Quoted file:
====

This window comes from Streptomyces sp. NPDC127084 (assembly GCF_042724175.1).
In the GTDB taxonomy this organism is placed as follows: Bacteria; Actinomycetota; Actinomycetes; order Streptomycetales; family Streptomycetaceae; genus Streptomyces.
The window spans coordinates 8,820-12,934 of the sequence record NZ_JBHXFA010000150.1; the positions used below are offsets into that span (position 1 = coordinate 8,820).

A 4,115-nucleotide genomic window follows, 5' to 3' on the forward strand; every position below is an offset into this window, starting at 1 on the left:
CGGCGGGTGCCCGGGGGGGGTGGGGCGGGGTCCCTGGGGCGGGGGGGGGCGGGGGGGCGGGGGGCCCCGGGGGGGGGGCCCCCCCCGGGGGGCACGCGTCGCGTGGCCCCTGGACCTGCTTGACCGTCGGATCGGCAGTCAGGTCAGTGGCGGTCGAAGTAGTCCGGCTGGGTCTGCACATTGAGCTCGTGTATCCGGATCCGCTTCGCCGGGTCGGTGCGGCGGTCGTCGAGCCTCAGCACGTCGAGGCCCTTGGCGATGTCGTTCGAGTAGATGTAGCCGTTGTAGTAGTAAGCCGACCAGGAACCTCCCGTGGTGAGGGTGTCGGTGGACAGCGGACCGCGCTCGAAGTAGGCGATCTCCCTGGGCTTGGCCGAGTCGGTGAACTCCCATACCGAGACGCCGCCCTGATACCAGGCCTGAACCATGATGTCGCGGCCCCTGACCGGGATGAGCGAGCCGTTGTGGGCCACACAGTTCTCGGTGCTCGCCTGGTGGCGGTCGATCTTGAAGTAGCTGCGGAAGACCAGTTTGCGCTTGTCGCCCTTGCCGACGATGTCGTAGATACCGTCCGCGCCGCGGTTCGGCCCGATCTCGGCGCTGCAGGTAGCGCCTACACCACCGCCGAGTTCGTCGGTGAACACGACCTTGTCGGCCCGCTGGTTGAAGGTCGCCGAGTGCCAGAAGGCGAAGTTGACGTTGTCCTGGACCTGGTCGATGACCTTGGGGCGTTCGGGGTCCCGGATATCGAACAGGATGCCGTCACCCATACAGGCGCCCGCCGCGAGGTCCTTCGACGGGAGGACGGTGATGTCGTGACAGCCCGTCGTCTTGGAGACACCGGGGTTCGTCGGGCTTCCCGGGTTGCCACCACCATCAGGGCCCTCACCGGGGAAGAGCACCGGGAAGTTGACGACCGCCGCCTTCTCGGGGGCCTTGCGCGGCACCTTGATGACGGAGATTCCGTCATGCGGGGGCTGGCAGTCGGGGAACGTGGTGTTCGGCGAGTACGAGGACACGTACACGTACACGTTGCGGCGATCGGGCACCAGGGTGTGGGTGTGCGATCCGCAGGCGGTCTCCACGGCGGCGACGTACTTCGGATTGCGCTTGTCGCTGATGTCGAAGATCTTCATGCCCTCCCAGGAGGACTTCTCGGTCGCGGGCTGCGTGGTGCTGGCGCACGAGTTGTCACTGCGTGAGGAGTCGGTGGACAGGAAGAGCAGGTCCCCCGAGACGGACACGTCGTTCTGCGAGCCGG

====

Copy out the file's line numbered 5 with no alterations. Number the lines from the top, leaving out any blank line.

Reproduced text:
CGGCGGGTGCCCGGGGGGGGTGGGGCGGGGTCCCTGGGGCGGGGGGGGGCGGGGGGGCGGGGGGCCCCGGGGGGGGGGCCCCCCCCGGGGGGCACGCGTCGCGTGGCCCCTGGACCTGCTTGACCGTCGGATCGGCAGTCAGGTCAGTGGCGGTCGAAGTAGTCCGGCTGGGTCTGCACATTGAGCTCGTGTATCCGGATCCGCTTCGCCGGGTCGGTGCGGCGGTCGTCGAGCCTCAGCACGTCGAGGCCCTTGGCGATGTCGTTCGAGTAGATGTAGCCGTTGTAGTAGTAAGCCGACCAGGAACCTCCCGTGGTGAGGGTGTCGGTGGACAGCGGACCGCGCTCGAAGTAGGCGATCTCCCTGGGCTTGGCCGAGTCGGTGAACTCCCATACCGAGACGCCGCCCTGATACCAGGCCTGAACCATGATGTCGCGGCCCCTGACCGGGATGAGCGAGCCGTTGTGGGCCACACAGTTCTCGGTGCTCGCCTGGTGGCGGTCGATCTTGAAGTAGCTGCGGAAGACCAGTTTGCGCTTGTCGCCCTTGCCGACGATGTCGTAGATACCGTCCGCGCCGCGGTTCGGCCCGATCTCGGCGCTGCAGGTAGCGCCTACACCACCGCCGAGTTCGTCGGTGAACACGACCTTGTCGGCCCGCTGGTTGAAGGTCGCCGAGTGCCAGAAGGCGAAGTTGACGTTGTCCTGGACCTGGTCGATGACCTTGGGGCGTTCGGGGTCCCGGATATCGAACAGGATGCCGTCACCCATACAGGCGCCCGCCGCGAGGTCCTTCGACGGGAGGACGGTGATGTCGTGACAGCCCGTCGTCTTGGAGACACCGGGGTTCGTCGGGCTTCCCGGGTTGCCACCACCATCAGGGCCCTCACCGGGGAAGAGCACCGGGAAGTTGACGACCGCCGCCTTCTCGGGGGCCTTGCGCGGCACCTTGATGACGGAGATTCCGTCATGCGGGGGCTGGCAGTCGGGGAACGTGGTGTTCGGCGAGTACGAGGACACGTACACGTACACGTTGCGGCGATCGGGCACCAGGGTGTGGGTGTGCGATCCGCAGGCGGTCTCCACGGCGGCGACGTACTTCGGATTGCGCTTGTCGCTGATGTCGAAGATCTTCATGCCCTCCCAGGAGGACTTCTCGGTCGCGGGCTGCGTGGTGCTGGCGCACGAGTTGTCACTGCGTGAGGAGTCGGTGGACAGGAAGAGCAGGTCCCCCGAGACGGACACGTCGTTCTGCGAGCCGG